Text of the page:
Fruits: cherries (if fresh are available) or dried sour cherries, kiwi fruit, watermelon, green apples, organic berries of all types. Eat heaps, and mix it up. (not my usual recommendation but surgery calls for much different nourishment compared to normal)

Drinks: Carrot juice is brilliant. Add a (substantial) dash of organic heavy cream (if you're not lactose intolerant) to aid the absorption of the vitamin A. You can either juice carrots or lightly steam a few carrots then blend them up into a smoothie type drink. Herbal teas such as nettle, dandelion, tulsi and liquorice tea are great. Make sure you are well hydrated daily, supplementing with coconut water is beneficial as well. Ginger tea is also ideal to ensure you're reducing inflammation and improving circulation.

What foods should I avoid when recovering from a C-section?

  • Grains apart from oats and rice
  • Coffee
  • alcohol
  • dairy
  • sugar

Avoid grains, coffee, alcohol, dairy and sugar because during a state of recovery your body needs high nutrient foods that are easily digested. Any refined foods will cause inflammation and reduce absorption of the high nutrients you get form whole foods. 


What supplements should I take when recovering from a C-section?

  • High quality cod liver oil
  • Prenatal multivitamins
  • Echinacea
  • Vitamin C
  • Vitamin D
  • Bromelain
  • Quercetin
  • Rutin
  • Ginger
  • Coenzyme Q10 (CoQ10)

Before taking any supplements, it is recommended that having a thorough blood test done around four weeks postpartum to check for zinc, vitamin D, iodine and B-12 and other depending on the individual. Being low in zinc has shown to slow down healing and recovery and wound healing. Being iron deficient can cause bleeding. If you need a direct referral for a blood test go here. (I recommend blood tests ongoing in pregnancy and in the 4th trimester!). Cod liver oil can be a good idea to take, but this has to be monitored by your care provider or get in touch with me here. Ideally also a good quality prenatal multivitamin.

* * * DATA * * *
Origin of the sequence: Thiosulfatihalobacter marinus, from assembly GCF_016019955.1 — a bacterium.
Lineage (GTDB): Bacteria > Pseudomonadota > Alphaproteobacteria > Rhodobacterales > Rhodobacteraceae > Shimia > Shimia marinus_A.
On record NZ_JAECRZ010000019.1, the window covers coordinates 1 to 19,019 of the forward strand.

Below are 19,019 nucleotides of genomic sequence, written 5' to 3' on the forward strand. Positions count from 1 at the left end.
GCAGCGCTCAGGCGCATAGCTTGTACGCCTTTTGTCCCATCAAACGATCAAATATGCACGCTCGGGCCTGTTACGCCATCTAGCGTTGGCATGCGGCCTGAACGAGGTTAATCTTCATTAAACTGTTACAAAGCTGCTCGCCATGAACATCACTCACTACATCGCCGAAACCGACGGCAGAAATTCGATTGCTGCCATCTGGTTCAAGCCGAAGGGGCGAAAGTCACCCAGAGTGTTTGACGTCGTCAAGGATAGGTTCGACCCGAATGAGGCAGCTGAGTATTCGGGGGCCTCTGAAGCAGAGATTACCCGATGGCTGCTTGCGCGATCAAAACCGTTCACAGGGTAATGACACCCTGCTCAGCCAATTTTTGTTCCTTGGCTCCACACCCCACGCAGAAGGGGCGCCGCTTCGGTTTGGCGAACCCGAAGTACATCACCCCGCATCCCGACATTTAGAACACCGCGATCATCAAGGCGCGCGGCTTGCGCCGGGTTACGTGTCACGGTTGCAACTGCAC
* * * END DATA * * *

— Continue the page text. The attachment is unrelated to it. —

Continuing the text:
Echinacea is also a good idea to boost your immunes system before and after.

Post c-section: After surgery, I recommend supplements to support your recovery and work alongside your medication. You can get in touch with me so I can tailor your treatment plan here, but I have given you an overview here so you can see what is required for the healing process and reduce complications.

Supplements: This is something you will need to be tailored to you directly but here are some key elements that you need to consider:

Immune function: vitamin C, vitamin D, zinc, iron, adequate vitamin D has shown to protect wounds from infection, but also play a role in your mental/emotional health.

Inflammation: Bromelain, quercetin, rutin, ginger and CoQ10 have all shown to be anti-inflammatory. Bromelain reduces inflammation AND swelling. Studies show that Bromelain supplementation given postoperative ensured faster healing, reduces bruising and gives patients a better recovery time. Fish oils may also be worth considering once cleared with your medical provider.